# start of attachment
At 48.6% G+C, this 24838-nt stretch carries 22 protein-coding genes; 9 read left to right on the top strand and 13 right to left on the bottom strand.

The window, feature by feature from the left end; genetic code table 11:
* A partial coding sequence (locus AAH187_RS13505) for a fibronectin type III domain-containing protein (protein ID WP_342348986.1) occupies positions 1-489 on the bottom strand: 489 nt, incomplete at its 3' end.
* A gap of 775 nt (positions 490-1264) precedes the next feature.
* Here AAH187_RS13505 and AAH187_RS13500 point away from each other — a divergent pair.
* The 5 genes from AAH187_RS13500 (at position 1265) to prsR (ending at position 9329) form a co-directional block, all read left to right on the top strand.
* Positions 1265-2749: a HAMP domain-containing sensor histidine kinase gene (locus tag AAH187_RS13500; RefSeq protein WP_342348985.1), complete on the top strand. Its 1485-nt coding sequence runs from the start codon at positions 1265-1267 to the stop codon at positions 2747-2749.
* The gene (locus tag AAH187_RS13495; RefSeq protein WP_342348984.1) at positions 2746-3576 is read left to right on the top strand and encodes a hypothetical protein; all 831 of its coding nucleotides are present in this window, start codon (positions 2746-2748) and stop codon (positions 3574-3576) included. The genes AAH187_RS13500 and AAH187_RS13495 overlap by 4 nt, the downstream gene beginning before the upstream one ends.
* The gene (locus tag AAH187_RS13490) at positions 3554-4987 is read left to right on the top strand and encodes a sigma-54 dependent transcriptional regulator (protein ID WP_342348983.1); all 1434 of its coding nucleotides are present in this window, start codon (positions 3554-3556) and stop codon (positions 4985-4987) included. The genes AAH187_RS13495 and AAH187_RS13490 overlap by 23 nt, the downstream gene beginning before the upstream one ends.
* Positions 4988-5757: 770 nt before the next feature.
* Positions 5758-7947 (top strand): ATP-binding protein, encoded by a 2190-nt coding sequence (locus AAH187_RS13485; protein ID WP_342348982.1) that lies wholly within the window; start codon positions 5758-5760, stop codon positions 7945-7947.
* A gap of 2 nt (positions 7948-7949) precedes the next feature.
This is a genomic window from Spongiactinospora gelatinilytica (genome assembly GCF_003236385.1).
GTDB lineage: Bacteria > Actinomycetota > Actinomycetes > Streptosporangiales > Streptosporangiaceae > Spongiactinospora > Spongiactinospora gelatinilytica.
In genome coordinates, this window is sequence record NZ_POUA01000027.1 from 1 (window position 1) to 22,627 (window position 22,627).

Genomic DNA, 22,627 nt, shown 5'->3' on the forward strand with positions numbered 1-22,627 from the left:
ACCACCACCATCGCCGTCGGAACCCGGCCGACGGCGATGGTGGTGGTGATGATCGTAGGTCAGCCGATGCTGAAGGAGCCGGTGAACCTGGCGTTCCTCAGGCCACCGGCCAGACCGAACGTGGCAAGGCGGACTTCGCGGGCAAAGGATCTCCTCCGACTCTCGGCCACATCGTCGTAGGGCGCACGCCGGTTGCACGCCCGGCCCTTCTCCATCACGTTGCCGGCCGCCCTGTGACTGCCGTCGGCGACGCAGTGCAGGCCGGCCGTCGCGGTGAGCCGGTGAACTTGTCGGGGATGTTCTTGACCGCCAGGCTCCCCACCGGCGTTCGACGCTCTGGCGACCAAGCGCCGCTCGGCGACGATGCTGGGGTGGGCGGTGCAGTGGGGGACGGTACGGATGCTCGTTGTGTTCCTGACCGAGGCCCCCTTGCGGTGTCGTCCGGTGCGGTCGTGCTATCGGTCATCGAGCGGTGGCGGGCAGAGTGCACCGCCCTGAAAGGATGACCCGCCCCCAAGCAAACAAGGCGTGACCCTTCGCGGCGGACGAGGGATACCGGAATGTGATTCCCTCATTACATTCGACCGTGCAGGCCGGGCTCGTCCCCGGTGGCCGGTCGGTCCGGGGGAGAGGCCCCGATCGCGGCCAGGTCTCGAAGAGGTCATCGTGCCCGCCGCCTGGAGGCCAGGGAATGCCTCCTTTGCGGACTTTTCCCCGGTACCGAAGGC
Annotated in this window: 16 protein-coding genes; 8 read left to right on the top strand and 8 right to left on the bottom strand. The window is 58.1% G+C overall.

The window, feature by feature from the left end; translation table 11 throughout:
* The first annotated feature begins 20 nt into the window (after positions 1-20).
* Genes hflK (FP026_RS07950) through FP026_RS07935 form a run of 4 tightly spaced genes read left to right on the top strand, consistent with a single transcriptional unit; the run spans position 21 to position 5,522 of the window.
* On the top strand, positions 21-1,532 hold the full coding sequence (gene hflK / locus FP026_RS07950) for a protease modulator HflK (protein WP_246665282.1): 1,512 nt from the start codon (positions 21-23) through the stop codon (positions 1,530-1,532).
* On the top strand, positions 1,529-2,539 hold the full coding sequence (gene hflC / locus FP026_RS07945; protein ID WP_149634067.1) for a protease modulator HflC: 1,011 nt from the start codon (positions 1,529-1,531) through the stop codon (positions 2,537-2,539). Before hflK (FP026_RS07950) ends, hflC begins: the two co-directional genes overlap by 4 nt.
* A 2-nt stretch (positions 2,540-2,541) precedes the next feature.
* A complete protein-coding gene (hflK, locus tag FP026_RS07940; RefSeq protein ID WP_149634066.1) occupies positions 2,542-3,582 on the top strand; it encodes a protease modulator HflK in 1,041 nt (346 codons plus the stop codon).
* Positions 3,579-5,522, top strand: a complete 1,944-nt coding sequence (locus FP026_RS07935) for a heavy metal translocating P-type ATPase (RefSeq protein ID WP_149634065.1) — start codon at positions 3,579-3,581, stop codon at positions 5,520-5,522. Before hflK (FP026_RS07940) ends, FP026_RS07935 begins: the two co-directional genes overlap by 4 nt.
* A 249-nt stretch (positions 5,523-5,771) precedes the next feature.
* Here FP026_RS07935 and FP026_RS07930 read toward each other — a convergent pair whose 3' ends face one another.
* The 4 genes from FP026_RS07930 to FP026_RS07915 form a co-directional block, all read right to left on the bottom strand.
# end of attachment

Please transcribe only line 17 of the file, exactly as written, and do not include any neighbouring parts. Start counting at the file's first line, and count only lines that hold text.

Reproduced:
ACCACCACCATCGCCGTCGGAACCCGGCCGACGGCGATGGTGGTGGTGATGATCGTAGGTCAGCCGATGCTGAAGGAGCCGGTGAACCTGGCGTTCCTCAGGCCACCGGCCAGACCGAACGTGGCAAGGCGGACTTCGCGGGCAAAGGATCTCCTCCGACTCTCGGCCACATCGTCGTAGGGCGCACGCCGGTTGCACGCCCGGCCCTTCTCCATCACGTTGCCGGCCGCCCTGTGACTGCCGTCGGCGACGCAGTGCAGGCCGGCCGTCGCGGTGAGCCGGTGAACTTGTCGGGGATGTTCTTGACCGCCAGGCTCCCCACCGGCGTTCGACGCTCTGGCGACCAAGCGCCGCTCGGCGACGATGCTGGGGTGGGCGGTGCAGTGGGGGACGGTACGGATGCTCGTTGTGTTCCTGACCGAGGCCCCCTTGCGGTGTCGTCCGGTGCGGTCGTGCTATCGGTCATCGAGCGGTGGCGGGCAGAGTGCACCGCCCTGAAAGGATGACCCGCCCCCAAGCAAACAAGGCGTGACCCTTCGCGGCGGACGAGGGATACCGGAATGTGATTCCCTCATTACATTCGACCGTGCAGGCCGGGCTCGTCCCCGGTGGCCGGTCGGTCCGGGGGAGAGGCCCCGATCGCGGCCAGGTCTCGAAGAGGTCATCGTGCCCGCCGCCTGGAGGCCAGGGAATGCCTCCTTTGCGGACTTTTCCCCGGTACCGAAGGC